Rupert Murdoch's News International employed a private detective to acquire, possibly illegally, a New York private equity manager's London hotel bill.
While media attention has focused on the so-called phone-hacking scandal, in which Murdoch's newspapers illegally tapped the phones of politicans, royalty, celebrities and the parents of murdered children, an early Murdoch effort to gather information via unsavory means led private detective Steve Whittamore to Robert Agostinelli, of Rhone Group.
According to British authorities, Whittamore ran a "Claridges blag" on Agostinelli; "blag" means using a fake identity to get information. Whittamore managed to obtain a July bill of £3,433.98 for a four-day stay by Agonstinelli at Claridge's Hotel, in a room with a rate of £411.25 per night.
Agostinelli, who lived in New York at the time of the stay, now resides in London.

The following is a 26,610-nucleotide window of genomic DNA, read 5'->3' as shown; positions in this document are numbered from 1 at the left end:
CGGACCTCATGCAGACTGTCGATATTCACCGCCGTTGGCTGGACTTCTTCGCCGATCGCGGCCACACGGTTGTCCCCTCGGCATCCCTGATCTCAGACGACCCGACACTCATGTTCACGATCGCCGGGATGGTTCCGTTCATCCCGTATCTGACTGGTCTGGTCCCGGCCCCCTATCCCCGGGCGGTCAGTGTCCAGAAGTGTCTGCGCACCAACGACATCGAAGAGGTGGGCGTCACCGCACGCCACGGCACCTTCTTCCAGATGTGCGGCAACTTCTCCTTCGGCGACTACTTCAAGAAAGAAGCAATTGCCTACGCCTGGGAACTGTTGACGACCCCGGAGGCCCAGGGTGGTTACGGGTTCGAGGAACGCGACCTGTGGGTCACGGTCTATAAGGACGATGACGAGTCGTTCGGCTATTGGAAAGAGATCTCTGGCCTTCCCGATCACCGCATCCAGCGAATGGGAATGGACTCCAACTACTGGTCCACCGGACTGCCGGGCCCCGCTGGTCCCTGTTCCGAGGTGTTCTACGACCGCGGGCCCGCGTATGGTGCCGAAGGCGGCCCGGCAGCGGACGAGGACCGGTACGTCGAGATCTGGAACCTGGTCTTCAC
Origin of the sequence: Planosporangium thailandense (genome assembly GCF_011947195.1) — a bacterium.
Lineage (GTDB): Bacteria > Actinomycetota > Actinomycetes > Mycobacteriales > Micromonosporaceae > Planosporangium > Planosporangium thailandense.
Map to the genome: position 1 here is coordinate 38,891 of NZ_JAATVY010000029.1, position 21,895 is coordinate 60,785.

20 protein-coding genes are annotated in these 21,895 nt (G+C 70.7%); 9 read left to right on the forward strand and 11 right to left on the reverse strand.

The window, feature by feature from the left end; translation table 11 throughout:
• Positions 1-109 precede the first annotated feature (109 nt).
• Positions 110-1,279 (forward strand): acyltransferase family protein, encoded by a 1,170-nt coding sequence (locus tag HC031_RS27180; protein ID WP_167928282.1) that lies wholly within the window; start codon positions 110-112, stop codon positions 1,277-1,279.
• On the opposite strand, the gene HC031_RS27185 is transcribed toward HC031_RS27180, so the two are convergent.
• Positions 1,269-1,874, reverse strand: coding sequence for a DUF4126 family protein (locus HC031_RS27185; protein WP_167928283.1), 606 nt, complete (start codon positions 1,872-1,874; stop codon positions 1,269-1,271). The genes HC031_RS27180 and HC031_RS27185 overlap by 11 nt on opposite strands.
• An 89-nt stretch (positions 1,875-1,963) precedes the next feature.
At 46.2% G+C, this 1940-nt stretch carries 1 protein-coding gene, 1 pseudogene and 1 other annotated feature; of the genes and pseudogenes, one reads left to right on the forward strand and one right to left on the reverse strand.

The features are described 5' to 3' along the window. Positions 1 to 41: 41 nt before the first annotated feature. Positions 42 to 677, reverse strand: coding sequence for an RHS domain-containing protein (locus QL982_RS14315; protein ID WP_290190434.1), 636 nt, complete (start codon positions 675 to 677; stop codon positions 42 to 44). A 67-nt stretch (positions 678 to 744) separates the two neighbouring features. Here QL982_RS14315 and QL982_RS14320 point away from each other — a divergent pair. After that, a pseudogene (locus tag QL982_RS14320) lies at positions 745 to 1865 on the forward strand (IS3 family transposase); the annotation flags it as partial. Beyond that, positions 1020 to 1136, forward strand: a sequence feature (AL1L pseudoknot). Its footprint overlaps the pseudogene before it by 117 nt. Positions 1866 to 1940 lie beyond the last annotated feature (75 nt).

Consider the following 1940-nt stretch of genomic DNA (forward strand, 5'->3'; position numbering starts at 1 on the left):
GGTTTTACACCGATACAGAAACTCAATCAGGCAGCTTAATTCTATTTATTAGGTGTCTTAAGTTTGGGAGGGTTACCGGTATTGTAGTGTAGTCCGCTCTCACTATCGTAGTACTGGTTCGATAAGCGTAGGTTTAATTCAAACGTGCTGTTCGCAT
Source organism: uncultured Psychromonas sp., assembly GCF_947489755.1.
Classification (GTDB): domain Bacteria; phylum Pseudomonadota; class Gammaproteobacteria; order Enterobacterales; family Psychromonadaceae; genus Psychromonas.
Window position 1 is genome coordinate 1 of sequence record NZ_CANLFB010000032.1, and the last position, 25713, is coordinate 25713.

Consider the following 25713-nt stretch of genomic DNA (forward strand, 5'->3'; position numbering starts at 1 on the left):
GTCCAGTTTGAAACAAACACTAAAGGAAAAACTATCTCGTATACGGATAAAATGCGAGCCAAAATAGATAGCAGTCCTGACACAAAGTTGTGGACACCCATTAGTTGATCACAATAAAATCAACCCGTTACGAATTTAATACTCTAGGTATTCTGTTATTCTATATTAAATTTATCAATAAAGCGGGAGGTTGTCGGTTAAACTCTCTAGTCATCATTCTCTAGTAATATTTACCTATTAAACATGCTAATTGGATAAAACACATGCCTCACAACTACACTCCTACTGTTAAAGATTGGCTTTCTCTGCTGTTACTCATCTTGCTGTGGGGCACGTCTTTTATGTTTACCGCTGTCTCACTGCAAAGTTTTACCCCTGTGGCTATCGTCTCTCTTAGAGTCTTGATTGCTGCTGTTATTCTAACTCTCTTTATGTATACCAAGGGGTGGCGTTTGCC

Whittamore was convicted in the U.K. of trading illegally-obtained information. He was arrested in 2003; the entry on Agostinelli, which does not appear to have resulted in a published news item, was collected some time before that. The so-called Whittamore database compiled by British authorities does not specify what year Agostinelli ran up his bill at Claridge's.
It is among the first pieces of evidence that Murdoch's information-gathering enterprise was transatlantic, although authorities are looking into whether News International targeted victims of the Sept. 11, 2001, terrorist attacks.
The reporter whom the database said commissioned the Agostinelli "blag" has denied ever having heard of the private equity honcho.